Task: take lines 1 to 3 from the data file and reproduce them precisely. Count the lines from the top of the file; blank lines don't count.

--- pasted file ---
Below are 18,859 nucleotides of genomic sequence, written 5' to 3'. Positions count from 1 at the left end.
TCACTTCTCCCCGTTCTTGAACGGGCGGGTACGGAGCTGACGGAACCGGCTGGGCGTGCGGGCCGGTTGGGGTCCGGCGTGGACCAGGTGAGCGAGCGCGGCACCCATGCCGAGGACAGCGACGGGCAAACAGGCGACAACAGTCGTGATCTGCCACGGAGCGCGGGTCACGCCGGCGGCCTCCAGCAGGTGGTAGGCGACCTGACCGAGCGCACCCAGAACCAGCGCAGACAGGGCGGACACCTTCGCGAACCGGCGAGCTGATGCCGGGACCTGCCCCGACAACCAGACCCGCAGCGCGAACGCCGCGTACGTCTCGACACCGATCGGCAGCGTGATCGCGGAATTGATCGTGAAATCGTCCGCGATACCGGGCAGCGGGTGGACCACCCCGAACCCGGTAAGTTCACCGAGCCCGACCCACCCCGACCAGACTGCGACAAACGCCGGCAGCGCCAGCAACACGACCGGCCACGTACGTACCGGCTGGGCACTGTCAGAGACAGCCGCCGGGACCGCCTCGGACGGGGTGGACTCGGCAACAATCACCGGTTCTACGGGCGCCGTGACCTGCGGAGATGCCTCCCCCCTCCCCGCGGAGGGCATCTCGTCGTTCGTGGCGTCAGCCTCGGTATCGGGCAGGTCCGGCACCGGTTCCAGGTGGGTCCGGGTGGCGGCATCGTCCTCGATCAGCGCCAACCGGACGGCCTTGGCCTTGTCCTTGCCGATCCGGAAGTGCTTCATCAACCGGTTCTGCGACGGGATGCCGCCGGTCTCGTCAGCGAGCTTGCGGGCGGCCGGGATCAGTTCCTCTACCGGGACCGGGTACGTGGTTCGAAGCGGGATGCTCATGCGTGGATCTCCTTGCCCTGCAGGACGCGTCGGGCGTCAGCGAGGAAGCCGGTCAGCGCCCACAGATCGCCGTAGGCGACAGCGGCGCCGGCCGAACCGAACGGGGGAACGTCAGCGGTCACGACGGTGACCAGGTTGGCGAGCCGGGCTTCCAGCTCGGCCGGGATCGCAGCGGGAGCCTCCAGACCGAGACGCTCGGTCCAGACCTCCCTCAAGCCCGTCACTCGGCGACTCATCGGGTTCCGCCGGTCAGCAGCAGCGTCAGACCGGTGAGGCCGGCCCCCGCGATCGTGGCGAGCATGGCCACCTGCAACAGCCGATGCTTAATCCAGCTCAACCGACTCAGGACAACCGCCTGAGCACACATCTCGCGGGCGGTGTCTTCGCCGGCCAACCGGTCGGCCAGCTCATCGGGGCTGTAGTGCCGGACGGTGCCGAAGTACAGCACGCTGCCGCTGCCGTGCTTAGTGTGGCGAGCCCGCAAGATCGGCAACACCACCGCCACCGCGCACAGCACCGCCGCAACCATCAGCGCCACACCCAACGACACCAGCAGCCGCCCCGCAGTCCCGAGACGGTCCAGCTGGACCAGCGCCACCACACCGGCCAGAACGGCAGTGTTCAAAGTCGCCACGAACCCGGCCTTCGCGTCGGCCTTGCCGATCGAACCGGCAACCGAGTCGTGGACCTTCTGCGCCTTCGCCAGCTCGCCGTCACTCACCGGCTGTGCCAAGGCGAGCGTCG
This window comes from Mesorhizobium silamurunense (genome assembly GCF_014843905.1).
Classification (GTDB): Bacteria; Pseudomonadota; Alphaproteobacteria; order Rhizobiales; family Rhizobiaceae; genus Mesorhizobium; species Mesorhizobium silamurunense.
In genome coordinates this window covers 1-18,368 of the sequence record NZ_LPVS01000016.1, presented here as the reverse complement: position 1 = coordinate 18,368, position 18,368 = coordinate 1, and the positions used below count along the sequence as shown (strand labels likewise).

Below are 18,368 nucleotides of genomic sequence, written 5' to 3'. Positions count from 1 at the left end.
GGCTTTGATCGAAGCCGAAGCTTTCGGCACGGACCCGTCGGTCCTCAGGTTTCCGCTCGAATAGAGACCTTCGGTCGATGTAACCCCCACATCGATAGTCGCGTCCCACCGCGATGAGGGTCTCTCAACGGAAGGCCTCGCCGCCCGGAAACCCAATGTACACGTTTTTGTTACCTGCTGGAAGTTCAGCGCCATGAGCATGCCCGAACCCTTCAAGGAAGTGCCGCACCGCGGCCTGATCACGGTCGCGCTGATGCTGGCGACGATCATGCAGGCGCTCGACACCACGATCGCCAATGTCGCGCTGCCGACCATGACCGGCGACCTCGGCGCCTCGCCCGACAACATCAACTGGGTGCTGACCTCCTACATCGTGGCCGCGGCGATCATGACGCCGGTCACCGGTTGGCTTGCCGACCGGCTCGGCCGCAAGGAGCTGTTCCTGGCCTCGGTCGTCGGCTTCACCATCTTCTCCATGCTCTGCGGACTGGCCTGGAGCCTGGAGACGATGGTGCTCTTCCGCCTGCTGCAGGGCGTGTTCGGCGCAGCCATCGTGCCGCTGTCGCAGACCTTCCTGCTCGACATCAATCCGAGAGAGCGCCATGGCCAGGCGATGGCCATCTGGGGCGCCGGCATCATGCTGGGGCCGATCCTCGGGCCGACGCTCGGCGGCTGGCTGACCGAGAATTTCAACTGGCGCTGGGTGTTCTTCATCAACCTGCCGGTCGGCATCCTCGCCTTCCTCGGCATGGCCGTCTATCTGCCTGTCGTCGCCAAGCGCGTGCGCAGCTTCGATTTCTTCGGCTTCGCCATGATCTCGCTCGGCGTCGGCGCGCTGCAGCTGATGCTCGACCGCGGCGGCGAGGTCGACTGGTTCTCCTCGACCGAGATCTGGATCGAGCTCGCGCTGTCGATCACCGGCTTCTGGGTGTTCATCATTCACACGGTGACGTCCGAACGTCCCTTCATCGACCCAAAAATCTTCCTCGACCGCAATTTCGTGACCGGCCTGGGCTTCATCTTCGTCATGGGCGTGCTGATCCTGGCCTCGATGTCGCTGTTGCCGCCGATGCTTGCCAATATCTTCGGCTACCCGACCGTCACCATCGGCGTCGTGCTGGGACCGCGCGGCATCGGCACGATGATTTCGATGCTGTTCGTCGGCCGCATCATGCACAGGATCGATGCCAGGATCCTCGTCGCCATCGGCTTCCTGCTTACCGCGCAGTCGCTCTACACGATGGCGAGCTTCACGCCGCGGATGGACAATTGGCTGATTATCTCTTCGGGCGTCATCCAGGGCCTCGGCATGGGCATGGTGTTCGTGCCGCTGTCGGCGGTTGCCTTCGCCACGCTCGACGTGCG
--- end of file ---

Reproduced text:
Below are 18,859 nucleotides of genomic sequence, written 5' to 3'. Positions count from 1 at the left end.
TCACTTCTCCCCGTTCTTGAACGGGCGGGTACGGAGCTGACGGAACCGGCTGGGCGTGCGGGCCGGTTGGGGTCCGGCGTGGACCAGGTGAGCGAGCGCGGCACCCATGCCGAGGACAGCGACGGGCAAACAGGCGACAACAGTCGTGATCTGCCACGGAGCGCGGGTCACGCCGGCGGCCTCCAGCAGGTGGTAGGCGACCTGACCGAGCGCACCCAGAACCAGCGCAGACAGGGCGGACACCTTCGCGAACCGGCGAGCTGATGCCGGGACCTGCCCCGACAACCAGACCCGCAGCGCGAACGCCGCGTACGTCTCGACACCGATCGGCAGCGTGATCGCGGAATTGATCGTGAAATCGTCCGCGATACCGGGCAGCGGGTGGACCACCCCGAACCCGGTAAGTTCACCGAGCCCGACCCACCCCGACCAGACTGCGACAAACGCCGGCAGCGCCAGCAACACGACCGGCCACGTACGTACCGGCTGGGCACTGTCAGAGACAGCCGCCGGGACCGCCTCGGACGGGGTGGACTCGGCAACAATCACCGGTTCTACGGGCGCCGTGACCTGCGGAGATGCCTCCCCCCTCCCCGCGGAGGGCATCTCGTCGTTCGTGGCGTCAGCCTCGGTATCGGGCAGGTCCGGCACCGGTTCCAGGTGGGTCCGGGTGGCGGCATCGTCCTCGATCAGCGCCAACCGGACGGCCTTGGCCTTGTCCTTGCCGATCCGGAAGTGCTTCATCAACCGGTTCTGCGACGGGATGCCGCCGGTCTCGTCAGCGAGCTTGCGGGCGGCCGGGATCAGTTCCTCTACCGGGACCGGGTACGTGGTTCGAAGCGGGATGCTCATGCGTGGATCTCCTTGCCCTGCAGGACGCGTCGGGCGTCAGCGAGGAAGCCGGTCAGCGCCCACAGATCGCCGTAGGCGACAGCGGCGCCGGCCGAACCGAACGGGGGAACGTCAGCGGTCACGACGGTGACCAGGTTGGCGAGCCGGGCTTCCAGCTCGGCCGGGATCGCAGCGGGAGCCTCCAGACCGAGACGCTCGGTCCAGACCTCCCTCAAGCCCGTCACTCGGCGACTCATCGGGTTCCGCCGGTCAGCAGCAGCGTCAGACCGGTGAGGCCGGCCCCCGCGATCGTGGCGAGCATGGCCACCTGCAACAGCCGATGCTTAATCCAGCTCAACCGACTCAGGACAACCGCCTGAGCACACATCTCGCGGGCGGTGTCTTCGCCGGCCAACCGGTCGGCCAGCTCATCGGGGCTGTAGTGCCGGACGGTGCCGAAGTACAGCACGCTGCCGCTGCCGTGCTTAGTGTGGCGAGCCCGCAAGATCGGCAACACCACCGCCACCGCGCACAGCACCGCCGCAACCATCAGCGCCACACCCAACGACACCAGCAGCCGCCCCGCAGTCCCGAGACGGTCCAGCTGGACCAGCGCCACCACACCGGCCAGAACGGCAGTGTTCAAAGTCGCCACGAACCCGGCCTTCGCGTCGGCCTTGCCGATCGAACCGGCAACCGAGTCGTGGACCTTCTGCGCCTTCGCCAGCTCGCCGTCACTCACCGGCTGTGCCAAGGCGAGCGTCG
This window comes from Mesorhizobium silamurunense (genome assembly GCF_014843905.1).